'Relying on a statement in Hudson Transit Lines v. United States, D.C., 82 F.Supp.153, 157, affirmed 338 U.S. 802, 70 S. Ct. 59, 94 L. Ed. 485, and numerous holdings of the Commission, pointing out that the Courts and the Commission 'have recognized inadequacy of existing facilities as a basic ingredient in the determination of public 'necessity", the plaintiffs contend that the order of the Commission in this case cannot stand because there was no finding that the present service was inadequate. However, in the same case the Court further said in language more apposite to the question herein presented, 'This does not mean that the holder of a certificate is entitled to immunity from competition under any and all circumstances. Chesapeake & O.R. Co. v. United States, 283 U.S. 35, 51 S. Ct. 337, 75 L. Ed. 824. The introduction of a competitive service may be in the public interest where it will secure the benefits of an improved service without being unduly prejudicial to the existing service. Interstate Commerce Commission v. Parker, supra."

 The factors which motivated the Commission in weighing the scales in favor of the existing services do not appear. There is no finding of prejudice or adverse effect on the existing carriers, neither of which has ever rendered the proposed service. The Commission made no specific findings directed to its choice between Montone and the existing carriers, other than the conclusion that the proposed service would be competitive and that there was not a clear showing of an inadequacy of present service. This was insufficient, particularly in view of the positive findings that the evidence established a need for the flexible single line service of Montone. It is not disclosed whether the limitations would force Montone out of business, as it contends, and, if it did, the effect on the public with respect to deliveries in those parts of the 23 States and the District of Columbia not serviced by Karn's and Arrow. *fn4" The Commission may be justified in concluding that the existing carriers should be protected, and that in the circumstances the present or future public convenience and necessity require that Montone's application be limited, but in order to review the Commission's action, this court must know the basis for it. The principles laid down by the Supreme Court in Burlington Truck Lines, Inc. v. United States, 1962, 371 U.S. 156, 167, 83 S. Ct. 239, supra, are controlling.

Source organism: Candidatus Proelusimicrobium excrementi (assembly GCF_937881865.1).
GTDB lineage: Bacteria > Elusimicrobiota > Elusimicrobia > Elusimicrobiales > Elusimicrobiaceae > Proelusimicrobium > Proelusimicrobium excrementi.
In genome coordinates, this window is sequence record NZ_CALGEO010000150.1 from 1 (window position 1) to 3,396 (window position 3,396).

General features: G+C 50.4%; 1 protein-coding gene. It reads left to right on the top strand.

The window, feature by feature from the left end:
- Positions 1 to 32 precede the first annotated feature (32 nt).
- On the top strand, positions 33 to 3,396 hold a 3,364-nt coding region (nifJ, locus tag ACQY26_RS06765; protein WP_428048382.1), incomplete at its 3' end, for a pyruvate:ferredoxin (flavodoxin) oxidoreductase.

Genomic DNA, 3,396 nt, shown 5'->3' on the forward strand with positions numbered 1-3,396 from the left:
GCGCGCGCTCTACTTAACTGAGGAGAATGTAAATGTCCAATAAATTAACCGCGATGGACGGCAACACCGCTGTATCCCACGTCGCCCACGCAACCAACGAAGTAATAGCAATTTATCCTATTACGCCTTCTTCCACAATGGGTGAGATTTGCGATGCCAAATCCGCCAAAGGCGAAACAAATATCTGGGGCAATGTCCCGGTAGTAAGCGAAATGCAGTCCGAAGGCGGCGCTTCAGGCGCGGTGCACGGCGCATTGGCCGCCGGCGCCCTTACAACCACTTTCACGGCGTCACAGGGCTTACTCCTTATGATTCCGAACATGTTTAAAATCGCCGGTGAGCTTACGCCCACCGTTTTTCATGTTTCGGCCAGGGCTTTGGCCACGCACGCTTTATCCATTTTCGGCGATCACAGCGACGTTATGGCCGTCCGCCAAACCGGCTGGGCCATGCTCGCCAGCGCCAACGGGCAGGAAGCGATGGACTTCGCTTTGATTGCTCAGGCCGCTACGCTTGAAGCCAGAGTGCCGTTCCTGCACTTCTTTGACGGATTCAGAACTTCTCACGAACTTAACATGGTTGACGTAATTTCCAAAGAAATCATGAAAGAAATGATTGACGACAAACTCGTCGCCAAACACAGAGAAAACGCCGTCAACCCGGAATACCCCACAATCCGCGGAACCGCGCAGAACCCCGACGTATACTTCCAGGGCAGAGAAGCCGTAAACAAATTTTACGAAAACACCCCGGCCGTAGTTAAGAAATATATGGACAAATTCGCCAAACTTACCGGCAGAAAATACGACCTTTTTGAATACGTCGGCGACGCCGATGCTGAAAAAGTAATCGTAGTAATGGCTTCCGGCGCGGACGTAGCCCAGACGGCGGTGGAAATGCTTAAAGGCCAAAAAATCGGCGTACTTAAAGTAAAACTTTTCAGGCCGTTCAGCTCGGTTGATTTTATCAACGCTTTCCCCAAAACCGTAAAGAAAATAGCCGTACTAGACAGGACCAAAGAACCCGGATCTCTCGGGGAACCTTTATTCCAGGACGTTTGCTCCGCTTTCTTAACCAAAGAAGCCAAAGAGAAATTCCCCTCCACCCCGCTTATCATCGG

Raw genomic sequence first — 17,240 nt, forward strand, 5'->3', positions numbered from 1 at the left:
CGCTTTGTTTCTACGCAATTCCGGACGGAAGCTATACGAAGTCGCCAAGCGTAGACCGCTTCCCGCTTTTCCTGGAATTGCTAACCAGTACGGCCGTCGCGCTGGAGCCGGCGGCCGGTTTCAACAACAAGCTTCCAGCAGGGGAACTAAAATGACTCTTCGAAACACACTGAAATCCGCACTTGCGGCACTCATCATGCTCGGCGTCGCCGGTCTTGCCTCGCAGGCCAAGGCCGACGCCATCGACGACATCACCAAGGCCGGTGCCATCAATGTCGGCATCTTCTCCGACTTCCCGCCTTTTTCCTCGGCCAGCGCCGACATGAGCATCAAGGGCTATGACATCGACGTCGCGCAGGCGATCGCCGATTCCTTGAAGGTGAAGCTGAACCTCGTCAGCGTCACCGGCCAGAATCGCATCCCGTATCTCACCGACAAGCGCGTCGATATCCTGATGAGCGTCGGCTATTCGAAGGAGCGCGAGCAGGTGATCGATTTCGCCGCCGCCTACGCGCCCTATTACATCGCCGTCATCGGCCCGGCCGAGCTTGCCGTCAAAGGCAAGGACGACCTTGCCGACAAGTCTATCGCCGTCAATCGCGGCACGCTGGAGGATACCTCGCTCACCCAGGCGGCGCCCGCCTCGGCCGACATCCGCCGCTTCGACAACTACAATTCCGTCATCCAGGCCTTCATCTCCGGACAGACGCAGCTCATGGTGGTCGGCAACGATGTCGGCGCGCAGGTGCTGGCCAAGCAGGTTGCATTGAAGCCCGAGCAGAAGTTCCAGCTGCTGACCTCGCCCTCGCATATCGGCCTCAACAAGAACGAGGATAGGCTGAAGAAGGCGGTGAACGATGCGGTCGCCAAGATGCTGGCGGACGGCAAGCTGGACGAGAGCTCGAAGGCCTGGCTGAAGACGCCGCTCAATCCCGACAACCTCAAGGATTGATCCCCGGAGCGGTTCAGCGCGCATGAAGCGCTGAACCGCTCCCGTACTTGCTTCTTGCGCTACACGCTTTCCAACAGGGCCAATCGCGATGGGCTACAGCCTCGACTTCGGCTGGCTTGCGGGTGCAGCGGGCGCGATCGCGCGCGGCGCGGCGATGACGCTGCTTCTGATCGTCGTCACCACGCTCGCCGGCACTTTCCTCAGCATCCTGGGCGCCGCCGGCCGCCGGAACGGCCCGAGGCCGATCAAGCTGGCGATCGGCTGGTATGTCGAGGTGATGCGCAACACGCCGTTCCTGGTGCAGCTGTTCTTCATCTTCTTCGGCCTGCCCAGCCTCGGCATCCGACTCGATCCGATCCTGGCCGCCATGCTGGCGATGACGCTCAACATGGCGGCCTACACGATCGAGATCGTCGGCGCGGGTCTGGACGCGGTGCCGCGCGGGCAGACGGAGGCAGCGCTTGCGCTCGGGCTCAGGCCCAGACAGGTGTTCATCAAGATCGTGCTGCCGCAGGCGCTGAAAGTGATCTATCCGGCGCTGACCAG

That portion of the order of the Commission which denies Montone the authority to transport shipping cargo containers to Fair Haven, Vermont, New York City, Hudson Falls and Glens Falls, New York, and points in Albany, Rensselaer, Greene, Ulster, Orange, Rockland, Columbia, Dutchess, Putnam, and Westchester Counties, New York, and points in Essex, Union, Bergen, Passaic, Middlesex, Hudson, Hunterdon Counties, New Jersey, and those points in New Jersey within 15 miles of Philadelphia, Pennsylvania, must be set aside and the cause remanded to the Commission for action in accordance with this opinion.